I recently read a new book from IVP Academic entitled “Rediscovering Jesus: An Introduction to Biblical, Religious, and Cultural Perspectives on Christ” by David B. Capes, Rodney Reeves, & E. Randolph Richards. Let me begin this review by putting my cards on the table: I am a fan of David B. Capes. He was my professor at Houston Baptist University and was also part of my master’s thesis defense panel. Thus, my original interest in reading the book was due simply to his participation in the project (plus, it’s hard to pass on a book with positive reviews from Michael Gorman, Nijay Gupta, and Scot McKnight). However, as I read the book I quickly forgot about my personal connection to one of the authors and found myself deeply engaged in a beautifully written, biblically sound, and theologically informed book on the person of Jesus.
The premise of the book is that we all have an idea of Jesus’ identity that is partially formed by many factors: different parts of Scripture, certain traditional teachings, and even our own personal biases. As the subtitle suggests, the authors attempt to introduce the reader to the various unique biblical, religious, and cultural perspectives of Jesus of Nazareth. The genius of this book is found in its three-fold structure for each perspective. First, they look at each book, religious, or cultural perspective as an individual work and ask “What does this picture of Jesus look like?” The explicit goal is to not let other texts or theological commitments influence the observation of the image of Jesus presented in these unique perspectives. Second, they expand on how each particular portrait of Jesus is different than other images of Jesus. Third, and perhaps most interestingly, they ask “Who would we say that Jesus is if this were the only picture of Jesus that we had?”
I found this third task to be the most illuminating part of the book. While I am committed to understanding Jesus both canonically and theologically, I have always believed that there is so much more to learn about Jesus if we would just let certain texts stand by themselves first, before we try to make a composite image of the person and work of Jesus.
The book is divided into two parts: Jesus in the Bible (Mark’s Jesus, Matthew’s Jesus, Luke’s Jesus, John’s Jesus, Paul’s Jesus, The Priestly Jesus, The Jesus of Exiles, and The Apocalyptic Jesus) and Jesus outside the Bible (The Gnostic Jesus, The Muslim Jesus, the Historical Jesus, the Mormon Jesus, The American Jesus. and the Cinematic Jesus). Each chapter ends with a bibliography for further reading and a handful of discussion questions. The bibliographies are typically top-notch, but I found some of the discussion questions to be lacking.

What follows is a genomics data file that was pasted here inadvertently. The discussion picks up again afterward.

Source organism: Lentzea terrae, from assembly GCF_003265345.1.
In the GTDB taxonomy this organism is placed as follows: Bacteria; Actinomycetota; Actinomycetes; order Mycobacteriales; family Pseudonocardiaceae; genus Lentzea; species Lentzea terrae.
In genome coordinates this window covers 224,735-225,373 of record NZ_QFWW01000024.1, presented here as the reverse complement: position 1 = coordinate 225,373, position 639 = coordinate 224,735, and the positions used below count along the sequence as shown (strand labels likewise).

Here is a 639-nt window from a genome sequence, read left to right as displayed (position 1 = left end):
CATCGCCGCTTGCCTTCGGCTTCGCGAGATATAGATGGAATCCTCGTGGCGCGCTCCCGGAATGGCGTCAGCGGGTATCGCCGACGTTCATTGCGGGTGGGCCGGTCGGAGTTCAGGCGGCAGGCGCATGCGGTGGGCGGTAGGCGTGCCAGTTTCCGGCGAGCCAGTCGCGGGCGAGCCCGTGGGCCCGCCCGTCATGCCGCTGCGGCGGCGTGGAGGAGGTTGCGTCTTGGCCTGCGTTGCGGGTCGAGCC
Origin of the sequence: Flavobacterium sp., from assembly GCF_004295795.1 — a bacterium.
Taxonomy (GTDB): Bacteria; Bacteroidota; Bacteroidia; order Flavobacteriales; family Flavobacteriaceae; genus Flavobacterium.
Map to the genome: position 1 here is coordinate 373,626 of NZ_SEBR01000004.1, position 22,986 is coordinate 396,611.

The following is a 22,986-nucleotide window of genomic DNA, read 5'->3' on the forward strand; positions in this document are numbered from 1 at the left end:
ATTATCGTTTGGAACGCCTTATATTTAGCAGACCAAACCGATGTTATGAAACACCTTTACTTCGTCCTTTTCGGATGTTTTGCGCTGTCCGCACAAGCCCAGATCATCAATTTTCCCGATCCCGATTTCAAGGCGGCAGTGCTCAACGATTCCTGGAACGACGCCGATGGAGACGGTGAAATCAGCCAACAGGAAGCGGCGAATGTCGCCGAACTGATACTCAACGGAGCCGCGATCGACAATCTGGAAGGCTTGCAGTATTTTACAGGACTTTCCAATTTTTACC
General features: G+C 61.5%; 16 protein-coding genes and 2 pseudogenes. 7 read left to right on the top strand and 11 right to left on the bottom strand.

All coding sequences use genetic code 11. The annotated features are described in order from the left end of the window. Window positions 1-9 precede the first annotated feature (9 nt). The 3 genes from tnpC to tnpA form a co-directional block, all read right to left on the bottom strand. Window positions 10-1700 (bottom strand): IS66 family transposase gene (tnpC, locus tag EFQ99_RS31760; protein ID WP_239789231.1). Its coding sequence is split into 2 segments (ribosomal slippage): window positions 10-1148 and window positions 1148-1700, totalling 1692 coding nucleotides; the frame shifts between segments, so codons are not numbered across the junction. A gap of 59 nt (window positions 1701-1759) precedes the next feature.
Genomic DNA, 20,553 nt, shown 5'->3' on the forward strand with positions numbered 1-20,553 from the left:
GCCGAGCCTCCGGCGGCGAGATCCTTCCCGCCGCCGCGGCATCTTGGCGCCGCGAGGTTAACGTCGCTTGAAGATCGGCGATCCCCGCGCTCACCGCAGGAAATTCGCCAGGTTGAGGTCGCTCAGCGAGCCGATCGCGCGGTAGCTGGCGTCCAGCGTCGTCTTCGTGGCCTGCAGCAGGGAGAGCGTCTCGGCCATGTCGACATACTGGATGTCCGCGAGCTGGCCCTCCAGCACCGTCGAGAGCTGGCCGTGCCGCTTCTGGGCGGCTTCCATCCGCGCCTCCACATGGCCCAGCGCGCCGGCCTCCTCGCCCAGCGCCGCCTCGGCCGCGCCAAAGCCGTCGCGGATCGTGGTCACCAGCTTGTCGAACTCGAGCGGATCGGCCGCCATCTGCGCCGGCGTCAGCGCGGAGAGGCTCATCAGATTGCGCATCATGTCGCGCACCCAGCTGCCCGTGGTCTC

Bottom line: there is a lot to like about this book. The treatment of the four Gospels is a fine example of excellent scholarship communicated at a popular level. However, as the authors got into the other New Testament literature, I sometimes felt as if they let a surface-level reading of the text overly emphasize differences between pictures of Jesus in the Gospels and other books. For Paul, I couldn’t avoid feeling that the authors sometimes let a simple reading of the text highlight differences that perhaps are not as significant as they first seem. (I would recommend Daniel Kirk’s “Jesus Have I Loved, But Paul?” as a resource that reconciles the apparent “differences” between the Pauline literature and the Gospels). I had the same feeling for their treatment of Jesus in Revelation, again thinking that they sometimes overplayed the difference between the Jesus of the Gospels and the Jesus of Revelation. To be fair, this is an explicit part of their project (highlighting certain differences), but I think the differences between the pictures of Jesus are still significant enough even with recognizing scholarship that undercuts some of the “apparent” different pictures of Jesus throughout the New Testament. Let me be clear, these criticisms are the result of an intentional attempt to find something lacking in this excellent work. The book is consistently engaging and always well-informed. I found the second part of the book just as fascinating and imagine that for many lay-people these would be the most impactful chapters. It is easy to disregard how much our view of Jesus has been influenced by American values and various forms of art.
I highly recommend this book for audiences of all sorts. I can see myself using it as a supplementary textbook to a course on Jesus or the Gospels. I can also see this material being implemented in a local ministry setting at a book study or Bible study. Do yourself a favor and go order a copy while I leave you with a short video of the three authors discussing their work:
Note: I received this book from IVP Academic in exchange for an unbiased review.
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